A third study by Kenichi Meguro of the Tohoku University Graduate School of Medicine and his colleagues also looked at the link between gait and cognitive function in 525 community-dwelling adults aged 75 and older in Japan. The participants had their gait patterns, velocity and stride length measured as they walked about 20 ft. at their fastest pace. As in the other studies, researchers found that people’s walking speed slowed down significantly as the severity of dementia symptoms increased. The study authors also found that degeneration of the patients’ entorhinal cortex, the section of the brain associated with memory and navigation, was significantly correlated with walking velocity.
“Gait should no longer be considered a simple, automatic, motor activity that is independent of cognition. They are linked,” said Meguro.
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In one other study presented at the conference suggested that people’s true walking speed could more accurately be measured by tracking their activity at home rather than using a single test at the doctor’s office. Dr. Lisa Silbert of Oregon Health & Science University in Portland and colleagues studied 19 dementia-free adults, using MRI to measure the volume of the entire brain and various sections and also testing their walking speed. The researchers measured velocity in two ways: by timing participants as they walked about 30 ft. at the doctor’s office before undergoing MRI, and at home by using motion sensors that continuously collected walking data over a one-month period.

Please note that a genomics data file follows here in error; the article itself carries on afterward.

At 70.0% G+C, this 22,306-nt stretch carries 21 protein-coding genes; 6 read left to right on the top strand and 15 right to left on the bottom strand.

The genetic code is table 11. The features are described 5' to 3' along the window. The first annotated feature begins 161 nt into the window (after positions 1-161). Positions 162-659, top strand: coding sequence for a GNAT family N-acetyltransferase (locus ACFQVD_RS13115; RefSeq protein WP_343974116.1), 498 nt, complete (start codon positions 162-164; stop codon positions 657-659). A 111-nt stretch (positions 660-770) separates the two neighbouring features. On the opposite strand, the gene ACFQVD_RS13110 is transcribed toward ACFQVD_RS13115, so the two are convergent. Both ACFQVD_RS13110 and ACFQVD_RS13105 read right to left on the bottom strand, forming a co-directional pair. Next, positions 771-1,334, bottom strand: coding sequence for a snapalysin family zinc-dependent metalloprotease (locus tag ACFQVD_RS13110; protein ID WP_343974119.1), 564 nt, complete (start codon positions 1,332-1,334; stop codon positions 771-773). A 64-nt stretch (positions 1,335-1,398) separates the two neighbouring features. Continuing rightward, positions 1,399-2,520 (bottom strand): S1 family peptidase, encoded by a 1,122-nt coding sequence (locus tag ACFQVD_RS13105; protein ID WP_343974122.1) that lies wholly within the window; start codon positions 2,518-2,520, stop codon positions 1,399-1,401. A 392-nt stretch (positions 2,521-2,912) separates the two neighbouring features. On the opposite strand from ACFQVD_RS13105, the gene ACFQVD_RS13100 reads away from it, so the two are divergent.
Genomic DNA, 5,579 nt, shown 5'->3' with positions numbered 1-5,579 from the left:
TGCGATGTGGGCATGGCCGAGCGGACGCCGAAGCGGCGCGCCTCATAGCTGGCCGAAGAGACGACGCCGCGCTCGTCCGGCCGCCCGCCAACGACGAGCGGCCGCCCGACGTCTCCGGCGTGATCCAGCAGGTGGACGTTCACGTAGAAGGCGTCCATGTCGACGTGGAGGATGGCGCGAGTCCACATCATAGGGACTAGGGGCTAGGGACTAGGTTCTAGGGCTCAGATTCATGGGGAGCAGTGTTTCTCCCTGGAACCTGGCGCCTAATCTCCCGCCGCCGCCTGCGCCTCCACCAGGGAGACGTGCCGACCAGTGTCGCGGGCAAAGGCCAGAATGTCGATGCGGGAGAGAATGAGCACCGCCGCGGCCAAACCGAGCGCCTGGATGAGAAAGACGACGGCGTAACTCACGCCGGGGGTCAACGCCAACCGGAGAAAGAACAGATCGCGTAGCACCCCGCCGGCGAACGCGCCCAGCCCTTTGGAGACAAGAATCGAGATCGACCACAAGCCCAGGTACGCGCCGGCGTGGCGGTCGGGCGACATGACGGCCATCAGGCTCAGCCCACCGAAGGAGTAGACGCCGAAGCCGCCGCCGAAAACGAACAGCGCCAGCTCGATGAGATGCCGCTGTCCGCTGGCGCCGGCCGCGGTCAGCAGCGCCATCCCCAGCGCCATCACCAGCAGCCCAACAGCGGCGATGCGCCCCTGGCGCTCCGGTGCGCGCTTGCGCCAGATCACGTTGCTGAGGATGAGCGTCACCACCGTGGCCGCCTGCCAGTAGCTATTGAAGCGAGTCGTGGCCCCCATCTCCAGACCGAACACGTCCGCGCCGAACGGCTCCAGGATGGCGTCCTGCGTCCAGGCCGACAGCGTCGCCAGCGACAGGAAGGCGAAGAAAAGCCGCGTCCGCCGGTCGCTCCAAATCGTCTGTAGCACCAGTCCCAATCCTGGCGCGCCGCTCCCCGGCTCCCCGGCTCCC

The researchers found that people tended to walk faster in the doctor’s-office test than they did at home. Further, slower walking speeds measured at home were more closely associated with smaller total brain size and smaller volumes of the hippocampus — a brain region crucial to memory processing — than the one-time walking speeds measured at the office.
“Walking speed taken at a single time point may overestimate walking abilities in the elderly,” said Silbert. “Our data suggests that continuous in-home monitoring may provide a more accurate reflection of walking speed and may be more sensitive at detecting motor changes associated with future cognitive decline.” Silbert said, noting that technology exists to allow doctors to measure patient’s walking speed in the real world.
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“With an aging baby boomer generation advancing into greater risk for Alzheimer’s and dementia, it is important for physicians to be aware of the associations between gait and mental function. These studies suggest that observing and measuring gait changes could be a valuable tool for signaling the need for further cognitive evaluation,” said Dr. William Thies, chief medical and scientific officer of the Alzheimer’s Association, in a statement.
Gait measurements are inexpensive and don’t take a lot of time to assess, said Thies. Given the research, they could be a valuable way for busy doctors to identify early cases of cognitive decline. Tests of walking speed don’t take the place of comprehensive neurological exams for diagnoses of Alzheimer’s, but as Bridenbaugh points out, observing elderly patients’ gait could help doctors make such diagnoses and monitor the effects of treatment or disease progression.